Australia tax incentives spurring R&D
Australia is riding a wave of R&D, thanks to generous government tax incentives, as well as the quality of contract research and speed of performing clinical trials.
The incentives provide businesses investing in eligible R&D, including clinical trials, with:
- A 43.5% refundable R&D tax offset for a company with a total annual revenue of less than $20-million (Australian) and that incur a loss;
- A 43.5% non-refundable R&D tax offset for companies with a total annual revenue of less than $20-million and that incur a profit;
- And a 38% non-refundable R&D tax offset for companies with total annual revenue of more than $20-million, irrespective of profit or loss.
“The Australian government wants to encourage innovative companies to set-up and perform R&D in Australia,” according to a 2016 study by Frost & Sullivan.
“The current 43.5% refundable R&D tax incentive is lucrative by world standards and assists biotech companies to lower their cost of innovation and R&D,” the study points out, adding that this makes Australia a “very cost-effective jurisdiction to carry out clinical trials.”
In addition, there is the currency exchange advantage that can reduce the cost of an early-stage trial in Australia to 60% below a comparable U.S.-based study after the tax incentives.
But Cameron Johnson, CEO of Nucleus Network, a leading Phase 1 contract research organization in Australia, contends that there are more than tax incentives attracting U.S., European and Asian clients to Australia.
In an interview, Mr. Johnson says Australia is internationally recognized for its “superior clinical research and healthcare infrastructure, world-class research capabilities and highly skilled researchers – all critical prerequisites for early-phase clinical trials.”
The quality of contract research is first rate, he adds, noting that the FDA and European Medicines Agency accept clinical trial data generated in Australia.
According to Frost & Sullivan, Australia has more than 40 universities, some linked to teaching hospitals, while many focus on clinical research; Australia has more than 50 independent medical research institutes, many operating in close partnership with universities and teaching hospitals, providing a direct interface between laboratory research and clinical practice; and Australia has more than 50 clinical trial networks that can facilitate access to both patients and clinical trial-ready infrastructure.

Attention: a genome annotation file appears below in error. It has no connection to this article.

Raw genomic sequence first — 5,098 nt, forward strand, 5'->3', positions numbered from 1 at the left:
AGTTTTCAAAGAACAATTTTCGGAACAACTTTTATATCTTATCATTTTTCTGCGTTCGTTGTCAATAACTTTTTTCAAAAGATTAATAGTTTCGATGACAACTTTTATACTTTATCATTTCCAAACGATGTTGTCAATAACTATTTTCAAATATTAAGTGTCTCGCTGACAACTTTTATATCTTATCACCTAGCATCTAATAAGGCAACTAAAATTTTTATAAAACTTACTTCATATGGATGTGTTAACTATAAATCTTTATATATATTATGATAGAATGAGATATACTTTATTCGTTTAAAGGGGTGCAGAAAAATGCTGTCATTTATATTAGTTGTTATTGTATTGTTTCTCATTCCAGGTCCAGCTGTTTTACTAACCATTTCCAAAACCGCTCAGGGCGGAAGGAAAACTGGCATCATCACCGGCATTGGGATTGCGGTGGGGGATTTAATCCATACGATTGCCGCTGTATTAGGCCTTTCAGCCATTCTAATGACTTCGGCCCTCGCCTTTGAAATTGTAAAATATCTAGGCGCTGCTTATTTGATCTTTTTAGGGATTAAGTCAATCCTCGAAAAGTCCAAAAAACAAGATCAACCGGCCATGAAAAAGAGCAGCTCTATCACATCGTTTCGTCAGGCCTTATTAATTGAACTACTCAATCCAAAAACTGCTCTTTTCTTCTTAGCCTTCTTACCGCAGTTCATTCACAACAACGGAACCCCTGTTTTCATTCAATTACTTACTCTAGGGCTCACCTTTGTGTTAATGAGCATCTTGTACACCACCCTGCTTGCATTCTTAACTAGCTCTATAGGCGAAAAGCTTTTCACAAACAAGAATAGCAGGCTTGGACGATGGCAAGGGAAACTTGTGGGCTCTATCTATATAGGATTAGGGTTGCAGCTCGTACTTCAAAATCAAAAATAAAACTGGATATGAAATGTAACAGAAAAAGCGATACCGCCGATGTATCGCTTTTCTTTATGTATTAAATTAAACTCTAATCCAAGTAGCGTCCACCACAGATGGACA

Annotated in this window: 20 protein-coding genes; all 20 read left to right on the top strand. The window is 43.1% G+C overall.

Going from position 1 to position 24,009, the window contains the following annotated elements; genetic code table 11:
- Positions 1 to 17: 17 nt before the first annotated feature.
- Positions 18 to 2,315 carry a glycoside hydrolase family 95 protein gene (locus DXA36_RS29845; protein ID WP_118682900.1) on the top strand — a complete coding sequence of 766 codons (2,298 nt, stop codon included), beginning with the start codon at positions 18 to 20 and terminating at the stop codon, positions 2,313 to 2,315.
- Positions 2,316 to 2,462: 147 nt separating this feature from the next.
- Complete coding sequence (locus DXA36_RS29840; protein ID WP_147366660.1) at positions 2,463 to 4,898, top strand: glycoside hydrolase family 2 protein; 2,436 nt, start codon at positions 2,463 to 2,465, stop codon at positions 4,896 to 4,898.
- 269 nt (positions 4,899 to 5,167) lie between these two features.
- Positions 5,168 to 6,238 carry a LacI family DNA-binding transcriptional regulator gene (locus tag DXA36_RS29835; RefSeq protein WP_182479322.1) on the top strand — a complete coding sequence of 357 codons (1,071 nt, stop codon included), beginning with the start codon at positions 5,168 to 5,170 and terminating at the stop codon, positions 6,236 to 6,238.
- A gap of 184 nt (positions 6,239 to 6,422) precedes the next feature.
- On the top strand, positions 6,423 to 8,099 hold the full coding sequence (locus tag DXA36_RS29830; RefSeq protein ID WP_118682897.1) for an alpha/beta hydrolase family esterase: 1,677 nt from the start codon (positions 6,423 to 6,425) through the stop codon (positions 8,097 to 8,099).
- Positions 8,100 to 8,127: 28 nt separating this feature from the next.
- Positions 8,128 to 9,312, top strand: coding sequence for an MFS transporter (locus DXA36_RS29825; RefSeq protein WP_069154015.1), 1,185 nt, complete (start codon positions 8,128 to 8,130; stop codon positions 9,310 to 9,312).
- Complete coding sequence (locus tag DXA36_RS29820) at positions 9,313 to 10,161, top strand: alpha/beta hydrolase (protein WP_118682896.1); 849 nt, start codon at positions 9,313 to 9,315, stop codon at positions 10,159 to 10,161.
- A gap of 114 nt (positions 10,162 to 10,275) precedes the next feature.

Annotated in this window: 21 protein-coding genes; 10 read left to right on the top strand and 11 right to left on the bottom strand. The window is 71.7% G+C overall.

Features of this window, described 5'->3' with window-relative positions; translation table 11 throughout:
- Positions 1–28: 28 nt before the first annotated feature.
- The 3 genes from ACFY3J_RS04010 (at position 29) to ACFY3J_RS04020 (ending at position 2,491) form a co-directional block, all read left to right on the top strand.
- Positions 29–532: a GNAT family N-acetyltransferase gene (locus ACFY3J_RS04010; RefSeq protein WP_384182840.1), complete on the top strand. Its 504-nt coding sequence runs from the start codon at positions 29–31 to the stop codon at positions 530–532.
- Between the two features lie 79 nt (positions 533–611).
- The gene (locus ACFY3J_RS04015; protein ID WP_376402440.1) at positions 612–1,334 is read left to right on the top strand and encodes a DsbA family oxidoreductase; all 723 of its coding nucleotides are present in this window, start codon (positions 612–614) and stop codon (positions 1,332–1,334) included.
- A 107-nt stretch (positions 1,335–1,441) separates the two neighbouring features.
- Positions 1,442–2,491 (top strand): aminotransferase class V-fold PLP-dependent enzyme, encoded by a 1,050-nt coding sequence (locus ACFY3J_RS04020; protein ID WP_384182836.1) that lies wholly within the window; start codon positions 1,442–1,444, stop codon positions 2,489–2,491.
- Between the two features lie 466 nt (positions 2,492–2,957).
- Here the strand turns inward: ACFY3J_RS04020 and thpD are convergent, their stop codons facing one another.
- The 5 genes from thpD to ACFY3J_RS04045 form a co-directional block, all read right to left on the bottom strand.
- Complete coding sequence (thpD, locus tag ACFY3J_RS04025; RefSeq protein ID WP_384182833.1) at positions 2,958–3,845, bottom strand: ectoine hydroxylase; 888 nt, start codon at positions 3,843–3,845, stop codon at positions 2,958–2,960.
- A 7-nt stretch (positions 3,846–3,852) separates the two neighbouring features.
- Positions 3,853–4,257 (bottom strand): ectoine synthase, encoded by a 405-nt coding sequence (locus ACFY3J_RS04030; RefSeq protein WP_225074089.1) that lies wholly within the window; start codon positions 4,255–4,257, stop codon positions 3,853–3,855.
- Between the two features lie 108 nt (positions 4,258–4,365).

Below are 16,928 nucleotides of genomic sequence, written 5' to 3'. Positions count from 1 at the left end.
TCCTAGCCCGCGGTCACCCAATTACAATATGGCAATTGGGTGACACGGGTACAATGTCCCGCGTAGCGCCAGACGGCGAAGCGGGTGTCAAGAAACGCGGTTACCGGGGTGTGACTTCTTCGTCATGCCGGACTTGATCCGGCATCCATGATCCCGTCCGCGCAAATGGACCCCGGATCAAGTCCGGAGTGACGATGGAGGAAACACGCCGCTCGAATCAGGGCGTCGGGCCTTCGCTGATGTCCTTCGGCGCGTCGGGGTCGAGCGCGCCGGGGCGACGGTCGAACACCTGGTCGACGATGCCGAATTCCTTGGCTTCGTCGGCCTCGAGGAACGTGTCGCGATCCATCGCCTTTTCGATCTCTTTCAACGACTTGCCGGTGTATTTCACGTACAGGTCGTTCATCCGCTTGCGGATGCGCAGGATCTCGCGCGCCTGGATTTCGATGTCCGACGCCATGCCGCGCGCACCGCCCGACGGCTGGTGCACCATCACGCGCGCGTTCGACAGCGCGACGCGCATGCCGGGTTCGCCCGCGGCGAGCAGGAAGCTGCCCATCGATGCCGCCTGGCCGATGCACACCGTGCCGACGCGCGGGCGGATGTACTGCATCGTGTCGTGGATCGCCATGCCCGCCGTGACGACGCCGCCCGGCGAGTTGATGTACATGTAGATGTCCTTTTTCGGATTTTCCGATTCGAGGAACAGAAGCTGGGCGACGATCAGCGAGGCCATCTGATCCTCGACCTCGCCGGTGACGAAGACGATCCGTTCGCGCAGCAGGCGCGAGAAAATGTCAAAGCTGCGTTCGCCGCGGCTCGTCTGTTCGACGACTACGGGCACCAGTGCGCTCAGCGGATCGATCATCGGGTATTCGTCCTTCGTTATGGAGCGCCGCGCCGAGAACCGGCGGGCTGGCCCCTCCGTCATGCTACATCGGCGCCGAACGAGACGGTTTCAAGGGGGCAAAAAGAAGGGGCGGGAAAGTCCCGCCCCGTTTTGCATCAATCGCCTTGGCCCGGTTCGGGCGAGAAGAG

In recent years, pharmaceutical, medical device and biotechnology companies have conducted more than 1,000 research projects have been conducted in Australia, spending more than $1-billion on clinical trials.
Mr. Johnson also points out that a simplified regulatory framework can dramatically shorten the time required to begin an early-phase clinical trial in Australia. “We are able to have the first patient in the clinic in four-to-five weeks, which is huge in reducing trial costs,” he adds.
Rather than having to file a detailed IND prior to starting a Phase 1 trial and having the documents reviewed in detail by the FDA, most commercially sponsored clinical trials in Australia are conducted under a clinical trial notification (CTN) scheme, which reduces the regulatory burden on clinical trial sponsors.
Under the CTN, all clinical trial materials, including the trial protocol, are submitted directly to an institutional ethics committee. The ethics committee assesses the scientific validity of the trial design, safety and efficacy of the medicine or device, ethical acceptability of the trial process and trial protocol.
Mr. Johnson also notes that the Therapeutic Goods Administration (TGA), which is the Australian equivalent of the FDA, is notified of a clinical trial after it has received site approval. The TGA does not review any data relating to the trial but has the authority to audit and enquire into the management of a clinical trial.
“The CTN scheme eliminates the duplication of processes, enabling sponsors conducting clinical trials in Australia to save both time and money,” he adds.
Mike Watson, Nuclear Network’s Senior Director of Business Development for North America, says he has helped early-stage companies that were unable to finance the cost of a Phase 1 trial and were “getting ready to close their doors” to move their clinical testing to Australia, where the trial cost was about half of what was needed in the U.S.
In another case, he recalls a U.S. company that was deciding on which of its two compounds to move into the clinic. “They were able to begin Phase 1 testing of both compounds in Australia because of the cost advantage and speed of the regulatory process,” he adds.